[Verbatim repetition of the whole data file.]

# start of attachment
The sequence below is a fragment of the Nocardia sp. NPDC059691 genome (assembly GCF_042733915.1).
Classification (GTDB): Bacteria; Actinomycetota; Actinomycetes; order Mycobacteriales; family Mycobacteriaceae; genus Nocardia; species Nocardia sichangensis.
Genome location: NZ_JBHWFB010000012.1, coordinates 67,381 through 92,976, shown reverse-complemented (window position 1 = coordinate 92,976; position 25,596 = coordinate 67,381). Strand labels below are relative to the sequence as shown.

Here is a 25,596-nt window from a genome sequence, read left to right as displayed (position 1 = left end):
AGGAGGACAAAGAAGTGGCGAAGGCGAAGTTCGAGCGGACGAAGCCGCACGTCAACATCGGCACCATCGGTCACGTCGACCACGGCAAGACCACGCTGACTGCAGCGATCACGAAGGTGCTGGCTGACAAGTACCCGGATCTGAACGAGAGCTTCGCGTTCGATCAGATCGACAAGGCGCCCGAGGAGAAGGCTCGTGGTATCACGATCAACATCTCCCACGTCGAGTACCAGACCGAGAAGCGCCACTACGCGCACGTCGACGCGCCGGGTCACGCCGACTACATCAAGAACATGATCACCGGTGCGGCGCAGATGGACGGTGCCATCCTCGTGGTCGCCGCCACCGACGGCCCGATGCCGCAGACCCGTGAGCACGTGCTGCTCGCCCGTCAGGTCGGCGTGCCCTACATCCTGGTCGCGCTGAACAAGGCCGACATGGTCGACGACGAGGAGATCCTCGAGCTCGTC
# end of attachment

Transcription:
The sequence below is a fragment of the Nocardia sp. NPDC059691 genome (assembly GCF_042733915.1).
Classification (GTDB): Bacteria; Actinomycetota; Actinomycetes; order Mycobacteriales; family Mycobacteriaceae; genus Nocardia; species Nocardia sichangensis.
Genome location: NZ_JBHWFB010000012.1, coordinates 67,381 through 92,976, shown reverse-complemented (window position 1 = coordinate 92,976; position 25,596 = coordinate 67,381). Strand labels below are relative to the sequence as shown.

Here is a 25,596-nt window from a genome sequence, read left to right as displayed (position 1 = left end):
AGGAGGACAAAGAAGTGGCGAAGGCGAAGTTCGAGCGGACGAAGCCGCACGTCAACATCGGCACCATCGGTCACGTCGACCACGGCAAGACCACGCTGACTGCAGCGATCACGAAGGTGCTGGCTGACAAGTACCCGGATCTGAACGAGAGCTTCGCGTTCGATCAGATCGACAAGGCGCCCGAGGAGAAGGCTCGTGGTATCACGATCAACATCTCCCACGTCGAGTACCAGACCGAGAAGCGCCACTACGCGCACGTCGACGCGCCGGGTCACGCCGACTACATCAAGAACATGATCACCGGTGCGGCGCAGATGGACGGTGCCATCCTCGTGGTCGCCGCCACCGACGGCCCGATGCCGCAGACCCGTGAGCACGTGCTGCTCGCCCGTCAGGTCGGCGTGCCCTACATCCTGGTCGCGCTGAACAAGGCCGACATGGTCGACGACGAGGAGATCCTCGAGCTCGTC